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Ethics, The Limits of Morality

Module Code: PI8009

  • ECTS Weighting: 10
  • Lecturer: Dr Lizzy Ventham
  • Contact Hours: 22

Module Outline - Ethics and Moral Motivation

Suppose a person is presented by a choice: to spend their time doing some good for others at a cost to themselves, or to spend their time on other personal pursuits. Sometimes they’ll choose to do the former, sometimes they’ll choose to do the latter. What’s behind these choices? What makes people do what they judge to be the right thing to do?
This module will introduce students to a number of advanced and active debates in ethics and moral psychology. Students will learn theories and arguments about our mental lives, and the role they play in our moral action. The course will cover some of the following issues:
- What it is for an experience to be a pleasant or unpleasant one.
- Under what conditions an agent has a reason to act.
- The relationship between what we have reason to do and what we desire.
- The relationship between our moral obligations and our desires.
- How demanding morality can be of us.
As well as learning to analyse and answer questions on these topics, students will learn about the answers and arguments given to these questions from important contemporary and historical figures.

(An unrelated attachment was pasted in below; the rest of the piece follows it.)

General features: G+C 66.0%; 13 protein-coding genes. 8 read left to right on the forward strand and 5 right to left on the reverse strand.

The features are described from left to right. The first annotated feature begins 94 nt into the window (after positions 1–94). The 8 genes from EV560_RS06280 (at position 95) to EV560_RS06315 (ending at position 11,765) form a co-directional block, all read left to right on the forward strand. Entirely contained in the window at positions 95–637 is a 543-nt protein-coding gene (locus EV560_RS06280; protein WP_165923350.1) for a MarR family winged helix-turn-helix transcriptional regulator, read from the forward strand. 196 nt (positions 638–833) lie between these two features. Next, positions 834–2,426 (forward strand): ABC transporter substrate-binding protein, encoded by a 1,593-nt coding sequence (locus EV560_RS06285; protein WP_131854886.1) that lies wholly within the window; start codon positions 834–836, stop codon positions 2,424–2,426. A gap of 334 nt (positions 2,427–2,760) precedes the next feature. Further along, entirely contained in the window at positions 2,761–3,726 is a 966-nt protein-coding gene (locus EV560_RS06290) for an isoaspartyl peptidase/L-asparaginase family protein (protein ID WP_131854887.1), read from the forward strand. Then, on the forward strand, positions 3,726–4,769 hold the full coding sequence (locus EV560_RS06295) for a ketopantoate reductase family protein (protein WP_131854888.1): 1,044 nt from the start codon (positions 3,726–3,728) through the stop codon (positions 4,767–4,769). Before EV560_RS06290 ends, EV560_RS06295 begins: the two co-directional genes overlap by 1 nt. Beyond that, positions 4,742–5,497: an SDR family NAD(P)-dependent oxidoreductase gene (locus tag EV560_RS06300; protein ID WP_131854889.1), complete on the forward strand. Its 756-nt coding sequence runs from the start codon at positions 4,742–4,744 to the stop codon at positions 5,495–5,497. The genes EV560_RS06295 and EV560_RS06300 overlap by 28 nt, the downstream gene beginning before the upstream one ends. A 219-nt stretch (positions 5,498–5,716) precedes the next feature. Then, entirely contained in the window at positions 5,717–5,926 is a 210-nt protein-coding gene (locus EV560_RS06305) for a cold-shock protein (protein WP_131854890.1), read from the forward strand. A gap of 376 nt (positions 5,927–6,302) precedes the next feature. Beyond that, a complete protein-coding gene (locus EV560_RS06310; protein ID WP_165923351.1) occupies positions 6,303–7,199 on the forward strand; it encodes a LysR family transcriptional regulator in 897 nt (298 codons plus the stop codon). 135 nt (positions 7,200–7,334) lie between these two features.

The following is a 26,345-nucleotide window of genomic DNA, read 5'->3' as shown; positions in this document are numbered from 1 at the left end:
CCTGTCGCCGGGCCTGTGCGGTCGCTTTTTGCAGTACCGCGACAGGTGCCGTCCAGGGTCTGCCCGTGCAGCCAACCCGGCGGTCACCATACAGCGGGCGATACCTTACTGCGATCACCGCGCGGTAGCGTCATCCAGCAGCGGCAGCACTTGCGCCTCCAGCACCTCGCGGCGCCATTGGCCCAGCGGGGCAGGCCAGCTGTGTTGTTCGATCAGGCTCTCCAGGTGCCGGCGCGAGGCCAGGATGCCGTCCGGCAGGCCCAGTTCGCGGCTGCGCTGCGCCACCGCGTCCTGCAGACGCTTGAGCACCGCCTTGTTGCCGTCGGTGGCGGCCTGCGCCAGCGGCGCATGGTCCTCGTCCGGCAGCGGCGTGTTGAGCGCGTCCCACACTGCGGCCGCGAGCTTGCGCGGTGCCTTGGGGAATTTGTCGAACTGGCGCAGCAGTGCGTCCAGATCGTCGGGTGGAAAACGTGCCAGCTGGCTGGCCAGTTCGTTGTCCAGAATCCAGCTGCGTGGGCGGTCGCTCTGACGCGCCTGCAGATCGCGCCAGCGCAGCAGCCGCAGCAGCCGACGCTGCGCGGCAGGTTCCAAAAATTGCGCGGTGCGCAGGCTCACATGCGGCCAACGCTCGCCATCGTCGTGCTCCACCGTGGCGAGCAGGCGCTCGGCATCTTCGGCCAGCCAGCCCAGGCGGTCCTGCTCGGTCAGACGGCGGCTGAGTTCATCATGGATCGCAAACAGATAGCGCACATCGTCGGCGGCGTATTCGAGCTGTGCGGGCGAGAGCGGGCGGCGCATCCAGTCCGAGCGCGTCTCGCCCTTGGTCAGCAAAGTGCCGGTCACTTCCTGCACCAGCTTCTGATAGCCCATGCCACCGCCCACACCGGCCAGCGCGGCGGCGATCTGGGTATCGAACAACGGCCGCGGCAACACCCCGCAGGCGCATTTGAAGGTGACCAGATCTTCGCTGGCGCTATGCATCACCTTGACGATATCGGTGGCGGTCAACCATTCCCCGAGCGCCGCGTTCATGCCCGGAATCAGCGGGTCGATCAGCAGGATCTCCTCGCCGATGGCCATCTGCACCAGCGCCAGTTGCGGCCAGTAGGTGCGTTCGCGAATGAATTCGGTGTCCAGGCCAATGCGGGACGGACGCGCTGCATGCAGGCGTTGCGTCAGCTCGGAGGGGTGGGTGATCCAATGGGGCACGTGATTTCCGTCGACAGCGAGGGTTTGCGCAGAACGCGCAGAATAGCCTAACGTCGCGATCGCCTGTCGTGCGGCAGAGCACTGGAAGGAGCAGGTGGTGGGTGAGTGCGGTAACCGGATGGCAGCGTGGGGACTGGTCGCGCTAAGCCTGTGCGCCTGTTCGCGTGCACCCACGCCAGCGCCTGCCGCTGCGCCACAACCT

Module Learning Aims

Suppose a person is presented by a choice: to spend their time doing some good for others at a cost to themselves, or to spend their time on other personal pursuits. Sometimes they’ll choose to do the former, sometimes they’ll choose to do the latter. What’s behind these choices? What makes people do what they judge to be the right thing to do?
This module will introduce students to a number of advanced and active debates in ethics and moral psychology. Students will learn theories and arguments about our mental lives, and the role they play in our moral action. The course will cover some of the following issues:
- What it is for an experience to be a pleasant, unpleasant or painful one.
- Under what conditions an agent has a reason to act.
- The relationship between what we have reason to do and what we desire.
- The relationship between our moral obligations and our desires.
- How demanding morality can be of us.
As well as learning to analyse and answer questions on these topics, students will learn about the answers and arguments given to these questions from important contemporary and historical figures.

Learning Outcomes

At the end of this course students will be able to:

  • Think critically about issues in normative ethics, meta-ethics and moral psychology.
  • Better understand current debates in normative ethics, meta-ethics and moral psychology.
  • Critically assess the merits of different positions in contemporary debates.
  • Clearly articulate objections to theories and principles.
  • Construct ethical arguments orally and in writing.

PhD students will be required to write one substantial essay (3,000-4,000 words). Students should confirm the essay title with their lecturer.